What kind of data does the BLS use to measure the cost of housing? IIRC Cullen Roche at Pragmatic Capitalism has argued that the housing cost that is included is given a weight that substantially understates its impact on the average consumer's budget. If true, that further impairs any usefulness for the CPI. Also, what do you think would be an appropriate measure of housing costs? Thanks.

    1. I would have to verify the details (I looked at this some time ago in detail), but there are two main categories under "shelter" for the CPI: owner's equivalent rent, and rent.

      The rent category is a straightforward measure of market rents, but there is some weirdness associated with energy costs. (Since many rents include energy costs (heating), but heating is another component of the CPI, rising natural gas prices depress housing costs. The aggregate CPI is unaffected, but subsets like the core CPI get hit.)

      Owner's equivalent rent is used to account for the non-renters, and it is a big category (23.8% of the total CPI, and a massive slice of the core CPI - 40%?). In the 1980's and earlier, this component used to be house prices. They have converted this to being a rent-based figure as houses are an asset, and are sensitive to interest rates (etc).

      I think the rent-based measures are probably the best you can do for the CPI. Many national statistical authorities loudly point out on their web sites that the CPI is not a "cost of living index" (not sure if the BLS has that disclaimer). The indices provide a measure of a broad basket of goods and services, but cannot be complete measures of the cost of living. Since the CPI is used in legal contracts (indexation of pensions, TIPS,...), you need to put some limits on the behaviour of the index.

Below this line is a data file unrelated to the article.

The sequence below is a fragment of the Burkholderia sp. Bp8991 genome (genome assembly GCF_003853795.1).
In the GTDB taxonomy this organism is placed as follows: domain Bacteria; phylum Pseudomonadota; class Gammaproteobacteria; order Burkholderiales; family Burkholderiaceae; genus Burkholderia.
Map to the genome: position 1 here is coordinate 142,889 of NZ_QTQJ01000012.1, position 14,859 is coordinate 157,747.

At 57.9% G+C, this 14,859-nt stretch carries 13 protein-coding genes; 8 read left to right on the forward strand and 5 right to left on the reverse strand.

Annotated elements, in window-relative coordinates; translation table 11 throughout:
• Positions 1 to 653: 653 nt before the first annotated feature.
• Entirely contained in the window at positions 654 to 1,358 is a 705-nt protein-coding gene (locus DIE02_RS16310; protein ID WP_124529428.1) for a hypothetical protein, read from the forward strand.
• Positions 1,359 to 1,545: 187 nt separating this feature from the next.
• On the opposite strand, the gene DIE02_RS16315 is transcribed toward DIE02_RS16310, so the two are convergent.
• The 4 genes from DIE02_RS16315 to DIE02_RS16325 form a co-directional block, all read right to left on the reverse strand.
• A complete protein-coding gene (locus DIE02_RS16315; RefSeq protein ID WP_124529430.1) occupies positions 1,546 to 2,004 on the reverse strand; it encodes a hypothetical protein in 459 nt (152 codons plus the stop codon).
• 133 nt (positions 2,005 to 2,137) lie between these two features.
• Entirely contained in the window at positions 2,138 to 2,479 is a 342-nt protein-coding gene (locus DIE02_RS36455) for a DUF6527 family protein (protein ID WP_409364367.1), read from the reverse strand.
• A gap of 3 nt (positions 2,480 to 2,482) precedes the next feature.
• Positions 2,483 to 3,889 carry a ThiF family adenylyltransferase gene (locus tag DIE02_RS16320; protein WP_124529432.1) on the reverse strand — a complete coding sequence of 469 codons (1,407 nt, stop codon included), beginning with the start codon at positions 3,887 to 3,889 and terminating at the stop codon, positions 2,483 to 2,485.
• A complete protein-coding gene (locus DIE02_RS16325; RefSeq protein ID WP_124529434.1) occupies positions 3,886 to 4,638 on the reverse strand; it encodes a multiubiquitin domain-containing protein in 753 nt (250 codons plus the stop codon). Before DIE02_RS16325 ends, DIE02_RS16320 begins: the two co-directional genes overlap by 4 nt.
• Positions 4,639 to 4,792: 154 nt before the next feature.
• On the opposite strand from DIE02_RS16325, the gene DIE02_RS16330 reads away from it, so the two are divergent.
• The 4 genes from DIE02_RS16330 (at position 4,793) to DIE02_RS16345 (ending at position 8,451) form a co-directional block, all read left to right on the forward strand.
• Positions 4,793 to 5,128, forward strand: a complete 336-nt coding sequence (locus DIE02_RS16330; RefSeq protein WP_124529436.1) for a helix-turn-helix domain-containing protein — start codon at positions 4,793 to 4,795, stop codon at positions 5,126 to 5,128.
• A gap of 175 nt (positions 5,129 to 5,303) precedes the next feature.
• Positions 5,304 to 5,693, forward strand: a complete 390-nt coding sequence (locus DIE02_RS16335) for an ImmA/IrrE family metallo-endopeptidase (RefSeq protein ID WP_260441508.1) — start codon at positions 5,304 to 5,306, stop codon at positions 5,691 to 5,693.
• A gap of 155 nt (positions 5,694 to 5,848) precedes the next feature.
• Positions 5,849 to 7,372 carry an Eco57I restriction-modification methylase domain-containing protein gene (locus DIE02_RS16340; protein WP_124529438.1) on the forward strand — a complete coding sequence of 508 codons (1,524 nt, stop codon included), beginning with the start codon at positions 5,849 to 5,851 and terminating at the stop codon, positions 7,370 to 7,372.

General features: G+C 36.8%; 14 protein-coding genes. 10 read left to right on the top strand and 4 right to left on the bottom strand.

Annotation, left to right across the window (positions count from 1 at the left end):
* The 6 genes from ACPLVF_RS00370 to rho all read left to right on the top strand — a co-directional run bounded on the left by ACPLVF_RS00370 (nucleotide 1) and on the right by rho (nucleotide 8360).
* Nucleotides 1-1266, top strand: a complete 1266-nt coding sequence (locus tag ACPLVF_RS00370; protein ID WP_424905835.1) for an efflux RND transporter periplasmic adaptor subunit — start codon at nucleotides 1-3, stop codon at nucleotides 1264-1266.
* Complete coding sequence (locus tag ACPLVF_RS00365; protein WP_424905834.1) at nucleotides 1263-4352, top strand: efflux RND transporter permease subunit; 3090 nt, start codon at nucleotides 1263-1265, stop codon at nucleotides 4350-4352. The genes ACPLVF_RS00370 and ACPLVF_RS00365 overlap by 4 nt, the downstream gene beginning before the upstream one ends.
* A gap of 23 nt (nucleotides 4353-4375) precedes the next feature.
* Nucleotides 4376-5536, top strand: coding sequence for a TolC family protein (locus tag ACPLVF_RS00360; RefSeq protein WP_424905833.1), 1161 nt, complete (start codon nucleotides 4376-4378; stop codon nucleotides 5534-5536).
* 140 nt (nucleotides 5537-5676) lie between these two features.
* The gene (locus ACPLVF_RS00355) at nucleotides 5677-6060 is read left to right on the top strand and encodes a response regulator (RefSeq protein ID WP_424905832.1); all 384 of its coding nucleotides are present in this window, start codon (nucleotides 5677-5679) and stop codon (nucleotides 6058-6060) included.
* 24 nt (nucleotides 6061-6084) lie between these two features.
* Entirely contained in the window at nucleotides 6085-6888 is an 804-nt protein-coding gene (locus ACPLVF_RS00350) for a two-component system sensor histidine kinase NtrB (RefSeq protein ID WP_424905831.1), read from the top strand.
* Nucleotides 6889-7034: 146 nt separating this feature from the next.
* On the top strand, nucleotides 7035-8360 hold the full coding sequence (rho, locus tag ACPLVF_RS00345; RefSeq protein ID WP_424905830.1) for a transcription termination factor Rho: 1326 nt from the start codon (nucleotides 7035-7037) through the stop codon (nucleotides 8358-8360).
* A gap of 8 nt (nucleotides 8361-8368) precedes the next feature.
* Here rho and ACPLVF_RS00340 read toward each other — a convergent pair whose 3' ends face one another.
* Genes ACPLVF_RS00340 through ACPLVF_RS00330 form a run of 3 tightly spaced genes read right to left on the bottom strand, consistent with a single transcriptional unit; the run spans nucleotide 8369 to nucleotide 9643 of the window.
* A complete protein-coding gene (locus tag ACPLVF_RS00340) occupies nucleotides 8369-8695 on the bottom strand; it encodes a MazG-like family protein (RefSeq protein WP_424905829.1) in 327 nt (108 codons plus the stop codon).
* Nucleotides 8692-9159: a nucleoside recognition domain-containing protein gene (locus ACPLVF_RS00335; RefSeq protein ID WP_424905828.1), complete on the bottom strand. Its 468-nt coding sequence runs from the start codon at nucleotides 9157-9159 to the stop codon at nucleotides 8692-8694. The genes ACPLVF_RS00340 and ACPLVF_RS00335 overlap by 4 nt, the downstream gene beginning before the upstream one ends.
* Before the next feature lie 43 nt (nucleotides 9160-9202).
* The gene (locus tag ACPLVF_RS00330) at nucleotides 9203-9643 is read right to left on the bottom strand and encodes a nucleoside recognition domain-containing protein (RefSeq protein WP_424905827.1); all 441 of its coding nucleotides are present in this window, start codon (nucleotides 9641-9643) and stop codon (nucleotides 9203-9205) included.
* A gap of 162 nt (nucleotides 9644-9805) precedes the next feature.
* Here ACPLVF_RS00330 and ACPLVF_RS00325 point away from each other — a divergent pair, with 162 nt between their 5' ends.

As for what I think is the best measure for non-rented housing costs, I am ambivalent. The affordability metrics (size of payments needed) make the most sense to me, but I think you need to control for the size and quality of housing. North American houses are getting bigger and fancier, but that should not drive up the measured "cost of living".

      The problem with using the monthly payment is the decision of what is the minimum down payment to use? If you assume that you have 100% mortgage finance, low interest rates would make current Canadian houses look cheap (unlike the U.S., our bubble has not popped). But raise the down payment to 50%, which sort of reflects average home equity in the economy, the big initial payment will make houses look a lot less affordable when compared to past history. People can argue both cases convincingly. For myself, I accept that it effectively another asset class, and has to be treated somewhat specially.